Former Prime Minister Matteo Renzi said Tuesday that Italy’s largest parties agree on the need for a proportional representation electoral system and that a law to adapt it should be enacted in the first week of July. Renzi’s confirmation of the position of the ruling center-left Democratic Party (PD), of which he is head, raised the chances of an early national election before one is due to be held in May 2018, political commentators said. Some commentators said an approval of a new electoral law in early July would raise the chances of an unprecedented autumn parliamentary vote, perhaps as early as September. Italy has never had a parliamentary election later than June.
Matteo Renzi’s chances of recapturing the Italian prime minister’s office this year may be slipping away. His push for early elections has triggered so much dissent within his own party that he may have to wait until next year for a comeback attempt. The ex-premier’s Democratic Party, the biggest force in parliament, holds a meeting of its leaders in Rome on Monday. They’ll decide whether to seek national elections this year, or wait until a vote scheduled for early 2018. Should Renzi prevail on Monday, there is the prospect of yet another European election alongside Germany, France and the Netherlands this year. The anti-establishment Five Star Movement, which wants a referendum on Italy’s membership of the euro area, is keen to exploit its standing in opinion polls that show it neck and neck with the Democratic Party.
Italy’s constitutional court on Wednesday threw out aspects of an electoral law approved by former prime minister Matteo Renzi but presented a reworked version that can be used immediately, raising the chance of early elections this year. Italy’s largest parties – Renzi’s Democratic Party (PD) and the anti-establishment 5-Star Movement – are both calling for a vote by the summer, about a year ahead of schedule. The system laid out by the court, which only applies to the lower house Chamber of Deputies, is based on proportional representation and hands a clear parliamentary majority to any party winning 40 percent of the vote.
After prime minister Matteo Renzi’s crushing defeat in last weekend’s constitutional referendum, Italy has been thrown into political crisis. President Sergio Mattarella may appoint a caretaker government in the next few days. But a general election seems inevitable, as the only way to resolve the impasse in the longer term. The populist, anti-euro Five Star Movement led by the comedian Beppe Grillo is running neck and neck in the opinion polls with Mr Renzi’s Democratic party. Under an electoral law known as Italicum that came into force in July and under which the next general election is set to be held, Five Star could form a majority single-party government if it wins a certain share of votes. That prospect frightens Italy’s political establishment. Five Star aims to bring Italy out of the euro. Whatever one’s views on the single currency, such a development would be destabilising for Italy and the eurozone. Italy has chronically weak banks and an underperforming economy and a period of upheaval as it changed currency would make matters worse.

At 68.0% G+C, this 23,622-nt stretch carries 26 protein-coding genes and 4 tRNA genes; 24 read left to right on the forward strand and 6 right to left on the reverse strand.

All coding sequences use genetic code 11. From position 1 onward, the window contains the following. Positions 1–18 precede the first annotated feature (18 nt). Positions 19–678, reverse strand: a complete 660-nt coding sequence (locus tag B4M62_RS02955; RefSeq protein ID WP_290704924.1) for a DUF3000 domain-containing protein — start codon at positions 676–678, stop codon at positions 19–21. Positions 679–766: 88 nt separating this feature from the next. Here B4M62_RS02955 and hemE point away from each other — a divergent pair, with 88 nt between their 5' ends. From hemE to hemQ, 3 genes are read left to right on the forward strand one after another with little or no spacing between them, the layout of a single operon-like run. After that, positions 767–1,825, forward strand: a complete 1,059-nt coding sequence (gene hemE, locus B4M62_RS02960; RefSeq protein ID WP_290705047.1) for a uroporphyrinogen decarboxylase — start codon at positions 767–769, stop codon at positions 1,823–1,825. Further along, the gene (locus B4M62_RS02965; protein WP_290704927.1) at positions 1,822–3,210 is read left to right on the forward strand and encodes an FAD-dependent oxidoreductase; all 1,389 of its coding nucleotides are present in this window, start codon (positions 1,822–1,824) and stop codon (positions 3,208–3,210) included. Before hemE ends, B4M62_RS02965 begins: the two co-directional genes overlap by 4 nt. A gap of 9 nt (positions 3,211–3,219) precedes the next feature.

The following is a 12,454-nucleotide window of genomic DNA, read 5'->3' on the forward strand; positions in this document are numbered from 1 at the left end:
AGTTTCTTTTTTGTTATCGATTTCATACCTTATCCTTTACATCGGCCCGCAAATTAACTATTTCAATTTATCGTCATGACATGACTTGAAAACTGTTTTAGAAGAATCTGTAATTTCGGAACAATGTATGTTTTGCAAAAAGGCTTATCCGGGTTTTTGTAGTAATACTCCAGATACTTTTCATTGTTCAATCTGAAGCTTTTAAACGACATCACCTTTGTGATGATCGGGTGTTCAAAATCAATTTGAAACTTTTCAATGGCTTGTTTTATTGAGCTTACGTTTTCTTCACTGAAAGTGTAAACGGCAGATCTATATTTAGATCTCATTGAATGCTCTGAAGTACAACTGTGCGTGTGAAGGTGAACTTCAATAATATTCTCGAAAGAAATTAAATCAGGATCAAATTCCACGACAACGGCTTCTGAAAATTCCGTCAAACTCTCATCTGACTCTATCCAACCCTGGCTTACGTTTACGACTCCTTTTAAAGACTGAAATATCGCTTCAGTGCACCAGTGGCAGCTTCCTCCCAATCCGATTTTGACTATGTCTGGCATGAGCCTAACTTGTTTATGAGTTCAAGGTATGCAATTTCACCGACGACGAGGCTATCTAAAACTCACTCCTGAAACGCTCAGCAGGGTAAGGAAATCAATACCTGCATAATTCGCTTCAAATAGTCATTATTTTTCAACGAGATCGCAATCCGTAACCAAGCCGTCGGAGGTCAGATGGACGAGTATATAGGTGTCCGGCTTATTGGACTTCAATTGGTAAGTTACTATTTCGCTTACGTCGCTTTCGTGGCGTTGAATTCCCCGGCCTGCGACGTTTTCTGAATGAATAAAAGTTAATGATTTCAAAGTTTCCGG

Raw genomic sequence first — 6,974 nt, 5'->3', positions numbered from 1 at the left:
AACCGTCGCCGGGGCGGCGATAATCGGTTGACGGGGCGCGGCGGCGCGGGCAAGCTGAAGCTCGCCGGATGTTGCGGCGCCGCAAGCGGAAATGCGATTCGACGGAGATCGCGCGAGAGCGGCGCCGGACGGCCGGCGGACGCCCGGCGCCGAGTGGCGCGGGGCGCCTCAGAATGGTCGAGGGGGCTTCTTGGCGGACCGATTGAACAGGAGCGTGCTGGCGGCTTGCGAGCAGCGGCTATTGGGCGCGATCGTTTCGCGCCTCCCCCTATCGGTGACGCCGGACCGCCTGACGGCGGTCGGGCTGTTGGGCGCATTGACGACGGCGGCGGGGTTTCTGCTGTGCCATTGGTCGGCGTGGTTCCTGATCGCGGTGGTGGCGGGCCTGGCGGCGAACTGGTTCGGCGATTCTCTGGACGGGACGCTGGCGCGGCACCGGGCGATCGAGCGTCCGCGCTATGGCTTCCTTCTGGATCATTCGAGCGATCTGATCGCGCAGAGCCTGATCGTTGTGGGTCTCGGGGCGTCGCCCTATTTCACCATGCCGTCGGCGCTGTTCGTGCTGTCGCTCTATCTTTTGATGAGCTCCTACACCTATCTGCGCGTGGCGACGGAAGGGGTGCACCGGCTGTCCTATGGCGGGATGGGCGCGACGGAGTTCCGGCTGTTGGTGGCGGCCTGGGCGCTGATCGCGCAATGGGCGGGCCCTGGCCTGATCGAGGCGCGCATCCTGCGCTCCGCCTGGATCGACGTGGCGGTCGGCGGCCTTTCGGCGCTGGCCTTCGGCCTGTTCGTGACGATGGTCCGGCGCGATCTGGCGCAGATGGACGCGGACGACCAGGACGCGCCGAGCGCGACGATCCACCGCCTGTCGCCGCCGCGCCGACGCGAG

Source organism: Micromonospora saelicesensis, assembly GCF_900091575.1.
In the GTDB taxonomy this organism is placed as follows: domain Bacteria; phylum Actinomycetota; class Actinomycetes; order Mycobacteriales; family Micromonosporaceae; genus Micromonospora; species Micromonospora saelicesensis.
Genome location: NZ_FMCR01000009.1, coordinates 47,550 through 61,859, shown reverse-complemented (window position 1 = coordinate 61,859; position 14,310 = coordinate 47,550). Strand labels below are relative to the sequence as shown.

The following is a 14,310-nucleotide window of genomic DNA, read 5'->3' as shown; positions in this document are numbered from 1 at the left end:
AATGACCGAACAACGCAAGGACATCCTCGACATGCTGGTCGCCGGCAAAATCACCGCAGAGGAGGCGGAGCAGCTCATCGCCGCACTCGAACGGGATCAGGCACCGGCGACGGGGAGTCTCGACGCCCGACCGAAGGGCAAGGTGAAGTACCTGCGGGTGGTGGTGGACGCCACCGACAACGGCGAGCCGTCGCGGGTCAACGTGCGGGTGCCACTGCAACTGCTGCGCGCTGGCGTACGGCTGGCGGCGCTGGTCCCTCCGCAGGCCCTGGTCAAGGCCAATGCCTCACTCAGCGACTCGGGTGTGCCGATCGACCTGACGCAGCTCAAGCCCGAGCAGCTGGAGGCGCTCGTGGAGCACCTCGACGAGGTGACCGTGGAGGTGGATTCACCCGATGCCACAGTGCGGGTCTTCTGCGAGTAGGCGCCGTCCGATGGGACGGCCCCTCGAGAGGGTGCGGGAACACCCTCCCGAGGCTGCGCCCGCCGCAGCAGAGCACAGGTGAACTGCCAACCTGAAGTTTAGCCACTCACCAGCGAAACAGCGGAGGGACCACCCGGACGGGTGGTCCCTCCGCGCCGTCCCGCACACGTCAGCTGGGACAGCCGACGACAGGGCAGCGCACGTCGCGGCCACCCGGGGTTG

Italy’s President Sergio Mattarella wants parliament to draft a new electoral law before any ballot is held, a source close to the president said on Tuesday, a move likely to delay any vote after Prime Minister Matteo Renzi resigns. Renzi said he would step down after losing a referendum on constitutional reform on Sunday, but Mattarella asked him to stay on until parliament passes the 2017 budget, a vote scheduled for Wednesday. The next parliamentary election is not scheduled until 2018 but on Tuesday there was growing consensus among party leaders for it to be held a year earlier. Interior Minister Angelino Alfano said the vote should be held in February. Senior members of Renzi’s Democratic Party (PD) will meet on Wednesday to discuss the referendum defeat and the party’s future strategy.